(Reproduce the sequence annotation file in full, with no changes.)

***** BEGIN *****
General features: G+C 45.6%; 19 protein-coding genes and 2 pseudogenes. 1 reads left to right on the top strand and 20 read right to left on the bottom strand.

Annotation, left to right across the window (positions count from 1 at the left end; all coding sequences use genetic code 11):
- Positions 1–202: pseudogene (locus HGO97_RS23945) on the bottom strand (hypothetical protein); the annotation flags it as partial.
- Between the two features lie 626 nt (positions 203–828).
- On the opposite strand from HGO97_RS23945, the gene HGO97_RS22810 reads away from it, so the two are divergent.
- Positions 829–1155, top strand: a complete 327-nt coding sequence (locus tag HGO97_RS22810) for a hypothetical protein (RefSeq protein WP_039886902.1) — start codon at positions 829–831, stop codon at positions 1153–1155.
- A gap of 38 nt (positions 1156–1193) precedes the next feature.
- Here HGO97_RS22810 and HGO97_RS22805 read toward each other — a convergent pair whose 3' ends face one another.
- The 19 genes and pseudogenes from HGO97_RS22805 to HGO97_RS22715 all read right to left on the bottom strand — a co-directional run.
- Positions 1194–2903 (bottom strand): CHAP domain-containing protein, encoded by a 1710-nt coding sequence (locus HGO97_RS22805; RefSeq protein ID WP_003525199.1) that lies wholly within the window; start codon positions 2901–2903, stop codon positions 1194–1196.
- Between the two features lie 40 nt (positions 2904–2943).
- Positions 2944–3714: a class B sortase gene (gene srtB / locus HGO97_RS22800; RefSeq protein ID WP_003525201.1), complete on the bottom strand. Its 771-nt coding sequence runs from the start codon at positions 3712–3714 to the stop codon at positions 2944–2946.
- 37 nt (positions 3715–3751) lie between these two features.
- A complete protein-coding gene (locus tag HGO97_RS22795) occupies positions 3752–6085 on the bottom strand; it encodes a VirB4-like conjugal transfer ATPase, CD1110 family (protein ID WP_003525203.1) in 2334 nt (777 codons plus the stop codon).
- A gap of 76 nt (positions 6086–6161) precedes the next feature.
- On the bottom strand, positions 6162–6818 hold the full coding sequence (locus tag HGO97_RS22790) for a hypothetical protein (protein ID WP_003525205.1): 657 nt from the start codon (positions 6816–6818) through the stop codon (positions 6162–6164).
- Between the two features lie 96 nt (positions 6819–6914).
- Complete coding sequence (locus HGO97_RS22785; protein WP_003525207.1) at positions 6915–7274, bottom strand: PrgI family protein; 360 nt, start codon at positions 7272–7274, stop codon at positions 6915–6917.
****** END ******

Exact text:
General features: G+C 45.6%; 19 protein-coding genes and 2 pseudogenes. 1 reads left to right on the top strand and 20 read right to left on the bottom strand.

Annotation, left to right across the window (positions count from 1 at the left end; all coding sequences use genetic code 11):
- Positions 1–202: pseudogene (locus HGO97_RS23945) on the bottom strand (hypothetical protein); the annotation flags it as partial.
- Between the two features lie 626 nt (positions 203–828).
- On the opposite strand from HGO97_RS23945, the gene HGO97_RS22810 reads away from it, so the two are divergent.
- Positions 829–1155, top strand: a complete 327-nt coding sequence (locus tag HGO97_RS22810) for a hypothetical protein (RefSeq protein WP_039886902.1) — start codon at positions 829–831, stop codon at positions 1153–1155.
- A gap of 38 nt (positions 1156–1193) precedes the next feature.
- Here HGO97_RS22810 and HGO97_RS22805 read toward each other — a convergent pair whose 3' ends face one another.
- The 19 genes and pseudogenes from HGO97_RS22805 to HGO97_RS22715 all read right to left on the bottom strand — a co-directional run.
- Positions 1194–2903 (bottom strand): CHAP domain-containing protein, encoded by a 1710-nt coding sequence (locus HGO97_RS22805; RefSeq protein ID WP_003525199.1) that lies wholly within the window; start codon positions 2901–2903, stop codon positions 1194–1196.
- Between the two features lie 40 nt (positions 2904–2943).
- Positions 2944–3714: a class B sortase gene (gene srtB / locus HGO97_RS22800; RefSeq protein ID WP_003525201.1), complete on the bottom strand. Its 771-nt coding sequence runs from the start codon at positions 3712–3714 to the stop codon at positions 2944–2946.
- 37 nt (positions 3715–3751) lie between these two features.
- A complete protein-coding gene (locus tag HGO97_RS22795) occupies positions 3752–6085 on the bottom strand; it encodes a VirB4-like conjugal transfer ATPase, CD1110 family (protein ID WP_003525203.1) in 2334 nt (777 codons plus the stop codon).
- A gap of 76 nt (positions 6086–6161) precedes the next feature.
- On the bottom strand, positions 6162–6818 hold the full coding sequence (locus tag HGO97_RS22790) for a hypothetical protein (protein ID WP_003525205.1): 657 nt from the start codon (positions 6816–6818) through the stop codon (positions 6162–6164).
- Between the two features lie 96 nt (positions 6819–6914).
- Complete coding sequence (locus HGO97_RS22785; protein WP_003525207.1) at positions 6915–7274, bottom strand: PrgI family protein; 360 nt, start codon at positions 7272–7274, stop codon at positions 6915–6917.